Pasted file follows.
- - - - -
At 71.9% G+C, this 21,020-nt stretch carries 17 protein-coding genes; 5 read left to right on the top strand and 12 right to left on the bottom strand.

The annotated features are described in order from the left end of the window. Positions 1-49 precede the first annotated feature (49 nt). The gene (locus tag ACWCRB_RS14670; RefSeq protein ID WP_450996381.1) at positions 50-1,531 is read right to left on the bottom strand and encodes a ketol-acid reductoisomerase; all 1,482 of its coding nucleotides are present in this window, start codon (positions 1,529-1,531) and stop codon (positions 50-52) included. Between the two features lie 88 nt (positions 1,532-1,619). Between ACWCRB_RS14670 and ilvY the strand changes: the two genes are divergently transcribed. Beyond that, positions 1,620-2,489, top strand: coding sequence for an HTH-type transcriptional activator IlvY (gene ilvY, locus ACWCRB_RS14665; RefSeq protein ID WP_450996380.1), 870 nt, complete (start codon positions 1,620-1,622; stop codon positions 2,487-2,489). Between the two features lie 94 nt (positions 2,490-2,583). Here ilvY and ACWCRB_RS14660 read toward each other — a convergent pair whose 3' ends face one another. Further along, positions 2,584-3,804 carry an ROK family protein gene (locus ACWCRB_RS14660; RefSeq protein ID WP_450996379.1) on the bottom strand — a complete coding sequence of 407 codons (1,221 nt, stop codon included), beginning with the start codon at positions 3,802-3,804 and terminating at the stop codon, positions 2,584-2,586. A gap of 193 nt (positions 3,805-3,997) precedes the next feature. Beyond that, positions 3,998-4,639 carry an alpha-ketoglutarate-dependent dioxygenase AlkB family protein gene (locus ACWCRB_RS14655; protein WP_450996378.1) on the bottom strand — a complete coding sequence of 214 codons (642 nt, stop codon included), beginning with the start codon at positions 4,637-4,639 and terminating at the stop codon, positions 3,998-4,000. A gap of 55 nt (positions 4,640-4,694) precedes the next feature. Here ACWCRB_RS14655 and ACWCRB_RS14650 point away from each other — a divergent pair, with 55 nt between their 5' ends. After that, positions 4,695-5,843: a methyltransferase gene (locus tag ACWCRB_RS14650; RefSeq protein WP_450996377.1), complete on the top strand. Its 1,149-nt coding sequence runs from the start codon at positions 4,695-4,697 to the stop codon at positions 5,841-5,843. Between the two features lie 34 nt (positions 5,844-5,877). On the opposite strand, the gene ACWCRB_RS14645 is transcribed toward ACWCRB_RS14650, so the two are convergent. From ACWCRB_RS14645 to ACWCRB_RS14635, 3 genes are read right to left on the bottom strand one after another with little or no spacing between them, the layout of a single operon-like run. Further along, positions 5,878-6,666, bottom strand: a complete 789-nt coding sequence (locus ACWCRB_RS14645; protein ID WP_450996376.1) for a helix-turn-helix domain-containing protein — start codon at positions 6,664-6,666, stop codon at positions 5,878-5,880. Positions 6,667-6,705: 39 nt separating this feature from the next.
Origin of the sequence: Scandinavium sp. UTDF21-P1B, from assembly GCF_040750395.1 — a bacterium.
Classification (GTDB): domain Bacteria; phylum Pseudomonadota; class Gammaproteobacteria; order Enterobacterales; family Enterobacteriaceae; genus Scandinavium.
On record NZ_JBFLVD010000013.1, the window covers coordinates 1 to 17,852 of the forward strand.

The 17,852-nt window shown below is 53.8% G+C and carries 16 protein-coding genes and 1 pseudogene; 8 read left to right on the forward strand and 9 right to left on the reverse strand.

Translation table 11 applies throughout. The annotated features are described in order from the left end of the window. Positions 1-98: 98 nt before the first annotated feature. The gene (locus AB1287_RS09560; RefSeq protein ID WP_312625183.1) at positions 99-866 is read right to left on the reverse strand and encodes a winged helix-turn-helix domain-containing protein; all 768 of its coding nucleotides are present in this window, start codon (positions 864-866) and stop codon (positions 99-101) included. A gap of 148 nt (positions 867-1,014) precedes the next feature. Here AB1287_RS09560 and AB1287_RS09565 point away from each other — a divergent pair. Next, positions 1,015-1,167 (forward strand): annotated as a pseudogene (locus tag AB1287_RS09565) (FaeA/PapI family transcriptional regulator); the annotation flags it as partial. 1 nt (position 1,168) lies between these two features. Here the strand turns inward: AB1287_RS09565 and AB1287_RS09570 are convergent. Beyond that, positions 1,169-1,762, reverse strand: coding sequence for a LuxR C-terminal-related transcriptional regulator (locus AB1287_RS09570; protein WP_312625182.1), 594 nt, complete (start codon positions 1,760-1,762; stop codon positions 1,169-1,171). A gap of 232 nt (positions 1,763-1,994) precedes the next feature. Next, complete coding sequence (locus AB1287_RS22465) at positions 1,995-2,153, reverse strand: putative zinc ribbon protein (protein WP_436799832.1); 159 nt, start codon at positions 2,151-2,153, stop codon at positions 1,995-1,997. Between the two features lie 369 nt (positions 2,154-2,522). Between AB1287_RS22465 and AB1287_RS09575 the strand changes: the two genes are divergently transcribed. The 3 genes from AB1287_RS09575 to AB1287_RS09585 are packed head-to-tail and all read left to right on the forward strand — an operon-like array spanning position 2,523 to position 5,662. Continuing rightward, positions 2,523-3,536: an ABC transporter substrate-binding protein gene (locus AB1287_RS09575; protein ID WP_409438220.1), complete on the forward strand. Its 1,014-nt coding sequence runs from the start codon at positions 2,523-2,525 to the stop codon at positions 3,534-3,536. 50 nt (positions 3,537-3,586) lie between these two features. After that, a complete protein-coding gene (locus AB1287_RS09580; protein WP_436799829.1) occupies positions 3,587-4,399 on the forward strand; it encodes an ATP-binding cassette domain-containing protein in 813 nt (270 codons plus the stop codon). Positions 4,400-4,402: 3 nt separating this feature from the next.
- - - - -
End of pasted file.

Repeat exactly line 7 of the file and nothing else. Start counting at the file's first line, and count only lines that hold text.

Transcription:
Translation table 11 applies throughout. The annotated features are described in order from the left end of the window. Positions 1-98: 98 nt before the first annotated feature. The gene (locus AB1287_RS09560; RefSeq protein ID WP_312625183.1) at positions 99-866 is read right to left on the reverse strand and encodes a winged helix-turn-helix domain-containing protein; all 768 of its coding nucleotides are present in this window, start codon (positions 864-866) and stop codon (positions 99-101) included. A gap of 148 nt (positions 867-1,014) precedes the next feature. Here AB1287_RS09560 and AB1287_RS09565 point away from each other — a divergent pair. Next, positions 1,015-1,167 (forward strand): annotated as a pseudogene (locus tag AB1287_RS09565) (FaeA/PapI family transcriptional regulator); the annotation flags it as partial. 1 nt (position 1,168) lies between these two features. Here the strand turns inward: AB1287_RS09565 and AB1287_RS09570 are convergent. Beyond that, positions 1,169-1,762, reverse strand: coding sequence for a LuxR C-terminal-related transcriptional regulator (locus AB1287_RS09570; protein WP_312625182.1), 594 nt, complete (start codon positions 1,760-1,762; stop codon positions 1,169-1,171). A gap of 232 nt (positions 1,763-1,994) precedes the next feature. Next, complete coding sequence (locus AB1287_RS22465) at positions 1,995-2,153, reverse strand: putative zinc ribbon protein (protein WP_436799832.1); 159 nt, start codon at positions 2,151-2,153, stop codon at positions 1,995-1,997. Between the two features lie 369 nt (positions 2,154-2,522). Between AB1287_RS22465 and AB1287_RS09575 the strand changes: the two genes are divergently transcribed. The 3 genes from AB1287_RS09575 to AB1287_RS09585 are packed head-to-tail and all read left to right on the forward strand — an operon-like array spanning position 2,523 to position 5,662. Continuing rightward, positions 2,523-3,536: an ABC transporter substrate-binding protein gene (locus AB1287_RS09575; protein ID WP_409438220.1), complete on the forward strand. Its 1,014-nt coding sequence runs from the start codon at positions 2,523-2,525 to the stop codon at positions 3,534-3,536. 50 nt (positions 3,537-3,586) lie between these two features. After that, a complete protein-coding gene (locus AB1287_RS09580; protein WP_436799829.1) occupies positions 3,587-4,399 on the forward strand; it encodes an ATP-binding cassette domain-containing protein in 813 nt (270 codons plus the stop codon). Positions 4,400-4,402: 3 nt separating this feature from the next.